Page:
“Stillmeadow on the Peaks Mill Road is the home of the Thomas J. Schneider family. This handsome Georgian-style residence crowns one of the higher points on the 135 acre farm affording a view of the surrounding meadows and what is locally known as Lovers Leap on the Main Elkhorn Creek…”
This excerpt was written years ago by Thomas Schneider to describe the home he and his wife, Mary Lou Carter Schneider, built for their family in 1971.
More than 50 years later, their four children, Bill, Fran, Stephen and Laura, have lovingly restored the house that they grew up in so that it can be used for family gatherings.
“Dad died in December of 2020,” Fran explained. “After he passed, the house sat here for about a year until we got ahold of ourselves and then we launched into it. We want this to be a place where we can all share holidays and time together.”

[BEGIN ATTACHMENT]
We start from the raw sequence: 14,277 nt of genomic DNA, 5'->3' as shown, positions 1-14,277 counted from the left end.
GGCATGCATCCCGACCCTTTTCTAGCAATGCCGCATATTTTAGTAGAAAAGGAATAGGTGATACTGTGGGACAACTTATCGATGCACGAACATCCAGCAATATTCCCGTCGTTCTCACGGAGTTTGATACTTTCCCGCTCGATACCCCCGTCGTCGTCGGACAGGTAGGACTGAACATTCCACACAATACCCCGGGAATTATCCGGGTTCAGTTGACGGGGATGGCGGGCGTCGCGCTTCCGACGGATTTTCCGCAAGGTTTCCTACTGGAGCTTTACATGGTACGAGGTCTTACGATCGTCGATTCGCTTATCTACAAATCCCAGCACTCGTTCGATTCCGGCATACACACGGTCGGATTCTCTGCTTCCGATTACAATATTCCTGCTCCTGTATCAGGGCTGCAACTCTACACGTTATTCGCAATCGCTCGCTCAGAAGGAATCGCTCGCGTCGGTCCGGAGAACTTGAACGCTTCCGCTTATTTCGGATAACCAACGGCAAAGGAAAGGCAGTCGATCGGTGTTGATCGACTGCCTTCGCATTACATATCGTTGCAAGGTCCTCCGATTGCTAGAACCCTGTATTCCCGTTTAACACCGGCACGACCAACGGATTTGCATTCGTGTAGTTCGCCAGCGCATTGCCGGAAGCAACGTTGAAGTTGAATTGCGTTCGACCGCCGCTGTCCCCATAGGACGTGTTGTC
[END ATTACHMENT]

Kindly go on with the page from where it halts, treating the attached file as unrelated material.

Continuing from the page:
The siblings also will offer Stillmeadow to others to enjoy the house and it’s country surroundings.
Growing up at Stillmeadow
Thomas Schneider’s description accurately describes the physical characteristics of the Peaks Mill house. But, the wonderful memories of growing up in this very active household are what truly defines the home for the Schneider siblings.
“It was just a wonderful place to live and to grow up,” Stephen said. He built his own house within sight of the home where he grew up.
The Schneider siblings remember having a lot of fun, but also having to pitch in to help maintain the farm. “It was a working farm for most of our lives, so we all had our share of working in tobacco and hay fields and dealing with cattle. While that wasn’t always fun, we often had our friends working with us which helped,” Fran said.